Go to the Mat: To continue to struggle or fight until either victorious or defeated. —Wiktionary.org
I love yoga, but I would never take a whole weekend yoga workshop.
Also: Never say never.
The yoga classes I like are restorative classes where you hold a pose for 15 minutes and rest in only a few poses per class. My litmus test: If there are 80-year-olds there, then it’s the right yoga class for me.
My favorite pose is shivasana, where you rest in a prone position.
I dislike bikram yoga, held in a room hotter than the Sonoran desert. Or power yoga, perky poses stirred in with Jazzercise and aerobics. Vinyasa is not my jam, a repetitive grind of downward dogs and sun salutations that activate my carpal tunnel syndrome.
So, imagine my surprise to sign up for a yoga workshop in Ojai with a lively yoga teacher out of Los Angeles named Jennifer Pastiloff. To be fair, it was billed as a yoga and writing workshop, and the writing co-leader was the author Lidia Yuknavitch of Portland, a personal heroine of mine.
Lidia wrote a book called The Chronology of Water that was inventive, extraordinary, and courageous. A game-changer of a book, which, she told us, she wrote from her body. And I kept seeing Jen pop up on social media—I loved the stories on her Manifest-Station website, and the catchy themes to her posts: like the “Don’t Be An Asshole” video series.
This shimmering duo was enough to get me to sign up, despite my yoga mat fears.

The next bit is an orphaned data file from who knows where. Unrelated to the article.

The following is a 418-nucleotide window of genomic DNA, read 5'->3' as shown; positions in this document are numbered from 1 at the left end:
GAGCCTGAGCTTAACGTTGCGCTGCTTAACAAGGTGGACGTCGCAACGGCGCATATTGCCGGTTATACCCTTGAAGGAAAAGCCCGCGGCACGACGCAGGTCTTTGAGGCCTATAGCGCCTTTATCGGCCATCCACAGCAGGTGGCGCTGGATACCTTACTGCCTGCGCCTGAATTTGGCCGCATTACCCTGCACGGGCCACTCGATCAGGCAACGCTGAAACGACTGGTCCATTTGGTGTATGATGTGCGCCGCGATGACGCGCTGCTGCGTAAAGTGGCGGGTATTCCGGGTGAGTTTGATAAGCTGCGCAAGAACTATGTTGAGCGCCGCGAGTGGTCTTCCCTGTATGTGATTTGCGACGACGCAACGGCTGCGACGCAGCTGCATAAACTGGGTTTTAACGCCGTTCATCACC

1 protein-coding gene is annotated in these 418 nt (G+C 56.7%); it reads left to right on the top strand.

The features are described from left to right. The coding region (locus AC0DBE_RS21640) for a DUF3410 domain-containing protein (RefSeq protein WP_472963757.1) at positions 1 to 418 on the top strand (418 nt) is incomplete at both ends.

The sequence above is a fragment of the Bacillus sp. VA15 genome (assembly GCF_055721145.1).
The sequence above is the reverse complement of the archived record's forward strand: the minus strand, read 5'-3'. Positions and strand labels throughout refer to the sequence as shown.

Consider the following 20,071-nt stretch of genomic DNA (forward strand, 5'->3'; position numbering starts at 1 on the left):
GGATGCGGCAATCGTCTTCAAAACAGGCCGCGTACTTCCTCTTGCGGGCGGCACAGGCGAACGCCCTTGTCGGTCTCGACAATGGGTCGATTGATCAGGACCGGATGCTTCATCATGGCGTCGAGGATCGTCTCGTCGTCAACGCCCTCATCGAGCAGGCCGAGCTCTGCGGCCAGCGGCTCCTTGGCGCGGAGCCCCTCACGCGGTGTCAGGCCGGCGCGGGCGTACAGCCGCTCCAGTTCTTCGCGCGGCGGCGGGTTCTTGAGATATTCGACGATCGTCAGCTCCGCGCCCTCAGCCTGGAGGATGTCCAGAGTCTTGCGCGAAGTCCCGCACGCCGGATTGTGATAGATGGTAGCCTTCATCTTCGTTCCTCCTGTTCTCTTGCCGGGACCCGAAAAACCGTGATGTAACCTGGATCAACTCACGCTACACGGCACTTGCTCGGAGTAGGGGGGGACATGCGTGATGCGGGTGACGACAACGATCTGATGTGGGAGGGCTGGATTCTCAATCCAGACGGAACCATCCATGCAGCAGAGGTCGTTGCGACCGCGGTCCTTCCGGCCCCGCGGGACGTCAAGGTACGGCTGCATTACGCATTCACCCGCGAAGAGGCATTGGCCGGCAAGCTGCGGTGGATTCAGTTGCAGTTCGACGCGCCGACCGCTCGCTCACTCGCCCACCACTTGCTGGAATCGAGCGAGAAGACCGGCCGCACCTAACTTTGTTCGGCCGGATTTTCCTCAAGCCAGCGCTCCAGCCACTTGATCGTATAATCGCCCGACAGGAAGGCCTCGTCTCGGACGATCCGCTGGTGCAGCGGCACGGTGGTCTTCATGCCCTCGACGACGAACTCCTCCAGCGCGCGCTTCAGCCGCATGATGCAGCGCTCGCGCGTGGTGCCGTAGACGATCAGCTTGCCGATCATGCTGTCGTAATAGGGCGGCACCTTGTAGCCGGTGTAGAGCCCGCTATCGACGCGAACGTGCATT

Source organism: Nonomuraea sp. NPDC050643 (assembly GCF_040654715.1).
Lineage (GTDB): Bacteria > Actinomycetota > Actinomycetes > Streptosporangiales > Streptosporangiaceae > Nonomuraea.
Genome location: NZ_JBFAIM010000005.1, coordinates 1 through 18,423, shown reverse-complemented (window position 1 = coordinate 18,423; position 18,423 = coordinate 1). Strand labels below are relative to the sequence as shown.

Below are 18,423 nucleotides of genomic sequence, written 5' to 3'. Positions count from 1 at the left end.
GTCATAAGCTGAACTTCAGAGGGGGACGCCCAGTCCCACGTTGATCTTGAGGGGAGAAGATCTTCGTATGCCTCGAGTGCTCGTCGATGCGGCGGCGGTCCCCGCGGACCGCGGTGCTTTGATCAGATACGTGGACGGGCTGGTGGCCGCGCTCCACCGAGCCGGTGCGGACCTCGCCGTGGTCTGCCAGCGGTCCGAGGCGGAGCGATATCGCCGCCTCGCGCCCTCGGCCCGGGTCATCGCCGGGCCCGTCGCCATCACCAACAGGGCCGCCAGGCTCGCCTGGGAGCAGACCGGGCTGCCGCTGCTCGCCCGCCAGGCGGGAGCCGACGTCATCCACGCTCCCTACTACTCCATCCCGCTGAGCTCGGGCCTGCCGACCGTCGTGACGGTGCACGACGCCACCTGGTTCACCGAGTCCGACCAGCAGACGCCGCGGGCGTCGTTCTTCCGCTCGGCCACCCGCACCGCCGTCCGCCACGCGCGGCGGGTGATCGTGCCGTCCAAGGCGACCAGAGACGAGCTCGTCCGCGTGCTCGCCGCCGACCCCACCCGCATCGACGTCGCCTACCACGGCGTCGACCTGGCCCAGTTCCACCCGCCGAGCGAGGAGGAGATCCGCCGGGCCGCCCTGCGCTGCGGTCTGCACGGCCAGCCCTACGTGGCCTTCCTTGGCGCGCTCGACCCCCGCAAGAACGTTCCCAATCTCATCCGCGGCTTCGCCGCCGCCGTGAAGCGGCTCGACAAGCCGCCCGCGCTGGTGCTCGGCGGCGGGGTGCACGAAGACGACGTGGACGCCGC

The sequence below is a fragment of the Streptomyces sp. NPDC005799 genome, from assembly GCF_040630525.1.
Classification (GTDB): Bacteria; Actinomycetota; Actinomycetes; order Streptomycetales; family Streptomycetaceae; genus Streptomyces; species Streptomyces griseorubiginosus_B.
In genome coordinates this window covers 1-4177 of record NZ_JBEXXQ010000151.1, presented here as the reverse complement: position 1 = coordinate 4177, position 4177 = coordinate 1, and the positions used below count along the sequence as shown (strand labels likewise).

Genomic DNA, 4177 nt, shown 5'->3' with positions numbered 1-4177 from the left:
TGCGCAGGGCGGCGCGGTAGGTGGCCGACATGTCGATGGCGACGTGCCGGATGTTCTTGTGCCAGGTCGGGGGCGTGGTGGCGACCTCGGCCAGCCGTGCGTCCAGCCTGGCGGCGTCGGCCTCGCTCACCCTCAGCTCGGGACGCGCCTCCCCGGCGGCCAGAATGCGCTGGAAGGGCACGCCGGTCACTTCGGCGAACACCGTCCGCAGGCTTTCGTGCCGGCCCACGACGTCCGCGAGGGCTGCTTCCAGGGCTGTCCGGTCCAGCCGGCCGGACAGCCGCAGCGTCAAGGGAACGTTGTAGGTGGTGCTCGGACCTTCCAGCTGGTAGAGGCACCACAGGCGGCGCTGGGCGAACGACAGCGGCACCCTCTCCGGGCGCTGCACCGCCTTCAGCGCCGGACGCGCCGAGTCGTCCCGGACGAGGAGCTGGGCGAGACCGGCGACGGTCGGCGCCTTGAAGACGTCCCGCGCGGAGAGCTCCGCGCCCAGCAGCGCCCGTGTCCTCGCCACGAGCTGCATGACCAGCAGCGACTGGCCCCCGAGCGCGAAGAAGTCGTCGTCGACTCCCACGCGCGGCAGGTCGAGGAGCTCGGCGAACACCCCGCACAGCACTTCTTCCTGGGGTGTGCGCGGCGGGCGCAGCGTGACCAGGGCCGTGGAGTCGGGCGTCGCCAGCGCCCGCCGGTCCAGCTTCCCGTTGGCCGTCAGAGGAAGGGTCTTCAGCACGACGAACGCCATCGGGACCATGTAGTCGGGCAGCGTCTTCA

The workshop was extraordinary.
Jen was adamant that we didn’t have to be good at yoga. We didn’t even have to like it. But she wanted us to trust her, to let her take us on an inner journey.
Scare the shit out of yourself all weekend, she said.
We held poses. We did the downward dog. We held it for what seemed like an impossibly long time. My arms and legs shook on my mat several times; I was often close to tears.
Be aware of when you apologize for taking up space, she said.
This is when she would have us drop and write. The sheer fatigue of the yoga rounds led me to surrender inside. With our bodies worn out and our defenses worn down, we picked up our pens and wrote.
What if you just put down what you’re carrying, she said.
Then, we shared what we wrote, the depth of the shares were gut-wrenching—many of us cried when we read, when others read, taken off guard by the level of vulnerability and the difficulties each of us has gone through in our lives.
Get out of your comfort zone, she said.
Lidia led us through prompts that encouraged us to listen closely to the stories our bodies want to tell. We poured our hearts into our writing.
Who would you be if no one told you who you were, she asked.
Not only did I like the other women in the group—and there were about 40 of us—but I so quickly loved them: You can’t hate someone whose story you know.
After the workshop ended, we stayed in communication, found each other online, and have supported each other’s work. I took a train to Los Angeles to see the one-woman show of a new friend who I met in this workshop.
I think about how much I would have missed out if I decided that I wasn’t going to take a yoga workshop out of fear, or being self-conscious about my level of fitness.
What’s in your way right now, she asked.
I am glad I trusted my gut and said yes.
I ended up drafting a piece in the workshop called “Gutted” about trusting myself that Jen ended up publishing on her ManifestStation site.
I went from resistance and self-doubt to vulnerability.
It was scary.
It was worth it.
Too much passivity can lull me beyond a mere rest, but put me to sleep. And forcing is exhausting and inauthentic. I was learning when to lean in, when to rest and when to push the edges.
In this case, going more deeply into the pain removed some of it and created room for something new.
Image: Barbara Manuel Potter